Bay Area Man Will Set Sail to Hawaii in 8-ft Boat

As far as we know, the smallest boat ever to sail to Hawaii is the 10-ft Yankee Girl. In 1981, relying partly on outboard power in low-wind conditions, 41-year-old Gerry Spiess made it from Long Beach to Honolulu in 34 days. Forty years later, Wilbur Spaul hopes to do Spiess one better by making the same 2,200-mile crossing in his 8-ft sailboat Chubby Girl. But it will probably take a bit longer.

Wil spent about 18 months building Chubby Girl at a friend’s house in Walnut Creek. Like Yankee Girl, she is self-designed and self-built, constructed of marine plywood coated with fiberglass and epoxy. As mentioned, the boat is 8-ft LOA (the same length as an El Toro) and draws about 4 feet. Empty weight is about 1,100 pounds. Loaded with stores, electronics and Spaul, it will weigh about twice that. (Yankee Girl also came in about 2,200 pounds, loaded.)

Chubby Girl at the dock in Alameda with a good-sized powerboat for scale. A “mast” has since been added to the 8-ft boat.
© 2019 Wilbur Spaul

Weather willing, he hopes to depart the Bay for Hawaii sometime in October to coincide with several milestones. One is his 70th birthday. 2019 also marks the 40th anniversary of Spiess’s first ocean crossing (in 1979, from Virginia Beach to Falmouth in 54 days). Chubby Girl’s trip will also serve as a dedication to Spiess himself, who passed away in June.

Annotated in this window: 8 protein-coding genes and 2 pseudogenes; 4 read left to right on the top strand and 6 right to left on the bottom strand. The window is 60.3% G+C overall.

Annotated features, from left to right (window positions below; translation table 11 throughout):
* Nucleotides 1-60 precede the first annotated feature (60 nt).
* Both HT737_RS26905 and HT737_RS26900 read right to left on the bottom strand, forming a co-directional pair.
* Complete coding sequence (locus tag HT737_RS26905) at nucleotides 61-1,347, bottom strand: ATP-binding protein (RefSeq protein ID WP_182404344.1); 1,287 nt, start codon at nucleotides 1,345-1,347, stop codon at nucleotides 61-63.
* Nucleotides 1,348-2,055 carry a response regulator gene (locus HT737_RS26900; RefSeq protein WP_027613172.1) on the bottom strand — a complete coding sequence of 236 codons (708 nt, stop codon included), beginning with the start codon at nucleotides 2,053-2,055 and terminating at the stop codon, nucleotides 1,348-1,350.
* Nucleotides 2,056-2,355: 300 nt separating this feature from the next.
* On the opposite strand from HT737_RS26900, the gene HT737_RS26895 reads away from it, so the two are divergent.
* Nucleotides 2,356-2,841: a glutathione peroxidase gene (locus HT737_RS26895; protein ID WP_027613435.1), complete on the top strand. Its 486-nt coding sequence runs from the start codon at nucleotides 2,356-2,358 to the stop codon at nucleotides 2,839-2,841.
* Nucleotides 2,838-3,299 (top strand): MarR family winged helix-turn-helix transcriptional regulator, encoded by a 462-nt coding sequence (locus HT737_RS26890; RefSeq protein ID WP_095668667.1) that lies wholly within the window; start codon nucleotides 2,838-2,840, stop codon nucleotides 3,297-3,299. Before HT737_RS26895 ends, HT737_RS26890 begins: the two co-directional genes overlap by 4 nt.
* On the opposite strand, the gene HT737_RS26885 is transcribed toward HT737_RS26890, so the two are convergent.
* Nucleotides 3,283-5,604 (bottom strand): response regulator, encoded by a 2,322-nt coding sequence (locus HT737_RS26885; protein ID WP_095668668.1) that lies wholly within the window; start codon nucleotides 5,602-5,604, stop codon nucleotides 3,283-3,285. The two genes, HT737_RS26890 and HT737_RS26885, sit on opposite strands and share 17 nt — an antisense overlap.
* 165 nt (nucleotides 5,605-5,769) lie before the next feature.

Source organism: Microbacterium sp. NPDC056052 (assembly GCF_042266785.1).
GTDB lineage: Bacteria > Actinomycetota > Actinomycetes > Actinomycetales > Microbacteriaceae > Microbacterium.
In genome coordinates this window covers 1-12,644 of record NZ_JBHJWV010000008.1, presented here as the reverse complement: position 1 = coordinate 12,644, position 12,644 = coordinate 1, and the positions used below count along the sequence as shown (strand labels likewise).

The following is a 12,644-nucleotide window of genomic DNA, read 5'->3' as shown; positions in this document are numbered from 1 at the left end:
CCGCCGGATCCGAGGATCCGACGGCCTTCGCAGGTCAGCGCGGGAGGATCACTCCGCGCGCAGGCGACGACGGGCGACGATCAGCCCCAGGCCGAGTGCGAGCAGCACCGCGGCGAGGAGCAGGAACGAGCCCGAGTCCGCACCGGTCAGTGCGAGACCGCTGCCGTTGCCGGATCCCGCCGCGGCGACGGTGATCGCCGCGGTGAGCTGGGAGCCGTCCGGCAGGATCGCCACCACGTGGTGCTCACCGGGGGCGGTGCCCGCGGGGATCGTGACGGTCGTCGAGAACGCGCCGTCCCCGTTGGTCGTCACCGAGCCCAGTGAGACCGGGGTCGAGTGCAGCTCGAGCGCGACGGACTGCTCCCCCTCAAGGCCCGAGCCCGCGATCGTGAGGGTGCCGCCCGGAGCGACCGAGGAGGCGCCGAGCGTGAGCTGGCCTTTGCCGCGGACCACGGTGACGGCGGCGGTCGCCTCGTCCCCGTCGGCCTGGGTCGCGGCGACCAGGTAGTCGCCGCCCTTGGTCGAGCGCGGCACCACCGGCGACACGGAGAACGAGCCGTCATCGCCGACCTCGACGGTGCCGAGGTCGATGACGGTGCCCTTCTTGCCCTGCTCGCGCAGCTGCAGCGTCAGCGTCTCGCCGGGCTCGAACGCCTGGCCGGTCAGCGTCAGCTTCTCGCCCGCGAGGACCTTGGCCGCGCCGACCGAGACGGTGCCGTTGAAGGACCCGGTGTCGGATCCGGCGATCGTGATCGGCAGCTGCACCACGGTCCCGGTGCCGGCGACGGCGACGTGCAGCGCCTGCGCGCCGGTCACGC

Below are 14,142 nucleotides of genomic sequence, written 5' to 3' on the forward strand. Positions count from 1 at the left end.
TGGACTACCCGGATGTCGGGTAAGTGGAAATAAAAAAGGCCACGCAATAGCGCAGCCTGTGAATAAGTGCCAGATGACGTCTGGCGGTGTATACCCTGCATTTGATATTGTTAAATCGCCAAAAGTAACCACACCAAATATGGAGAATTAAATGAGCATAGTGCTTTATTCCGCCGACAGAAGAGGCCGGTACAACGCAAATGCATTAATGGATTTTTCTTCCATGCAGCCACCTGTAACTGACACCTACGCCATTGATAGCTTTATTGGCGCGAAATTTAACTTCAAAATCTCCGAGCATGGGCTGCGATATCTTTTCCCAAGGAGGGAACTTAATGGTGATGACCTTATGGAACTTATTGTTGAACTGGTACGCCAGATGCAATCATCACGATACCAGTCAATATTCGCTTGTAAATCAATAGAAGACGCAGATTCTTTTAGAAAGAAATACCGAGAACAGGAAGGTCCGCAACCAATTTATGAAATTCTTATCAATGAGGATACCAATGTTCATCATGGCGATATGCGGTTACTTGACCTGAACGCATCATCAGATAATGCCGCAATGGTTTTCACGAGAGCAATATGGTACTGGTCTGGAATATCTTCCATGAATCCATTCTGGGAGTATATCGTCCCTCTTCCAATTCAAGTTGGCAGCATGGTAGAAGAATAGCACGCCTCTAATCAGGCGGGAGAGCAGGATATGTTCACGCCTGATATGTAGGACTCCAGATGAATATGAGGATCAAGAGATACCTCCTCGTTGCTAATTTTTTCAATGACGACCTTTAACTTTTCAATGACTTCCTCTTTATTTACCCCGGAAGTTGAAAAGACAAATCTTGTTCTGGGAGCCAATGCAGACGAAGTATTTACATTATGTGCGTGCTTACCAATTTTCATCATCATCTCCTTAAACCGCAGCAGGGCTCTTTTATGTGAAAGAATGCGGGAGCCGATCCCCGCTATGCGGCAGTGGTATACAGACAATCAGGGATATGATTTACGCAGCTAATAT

Spaul is a very experienced sailor. Among many adventures in the last half century, he lived aboard the 42-ft trimaran Wind Rose for 21 years and singlehanded the boat from San Francisco to Florida.

Spaul is a realist about the pending voyage. He’s built Chubby Girl to be watertight, even during rollovers. El Sobrante naval architect Jim Antrim ran some stability numbers and suggested several tweaks to the design, which Spaul has been implementing over the last few months. Pineapple Sails in Alameda built the boat’s twin jibs and free-floating mainsail, and Hansen Rigging, also in Alameda, is putting the A-frame-type mast and rigging together.

Spaul thinks in the right conditions, Chubby Girl will be able to average 2.5 knots. At that speed, he figures the trip will take 50 to 65 days. Just in case, he is provisioning for up to 80 days.

So why is he doing it? “The personal challenge,” he says.  “I’ve been thinking about this for the last 45 years — I just really want to know if an 8-foot boat can make the passage.”

Look for much more about Wil Spaul and Chubby Girl in an upcoming issue.


  1. Avatar
    Jeff Bazemore 9 months ago

    Good Luck Will. I’m confident you will break the record. Jeff

  2. Avatar
    Richard Bonilla 9 months ago

    +++ press on

  3. Avatar
    Dave Lord 8 months ago

    ‘Fair winds and following seas’ !

  4. Avatar
    Bob Triggs 8 months ago


  5. Avatar
    Tom Taneyhill 8 months ago

    Fair Winds Will!

  6. Avatar
    Michael Butler 8 months ago

    How can I follow your progress? I would also love to learn more about the design. Good luck!!

  7. Avatar
    Riddhi 4 months ago

    All the best, Wil.

  8. Avatar
    Dorothy Zimmermann - Minneapolis MN 3 months ago

    My sailing club – Northern Lights Sailing Club – of Minneapolis, MN would like to be updated as to Wil’s voyage – has he completed it – delayed it – or???? with an upcoming visit to see the original Yankee Girl, in St Paul, I’d very much like to pass along the information on Chubby Girl.

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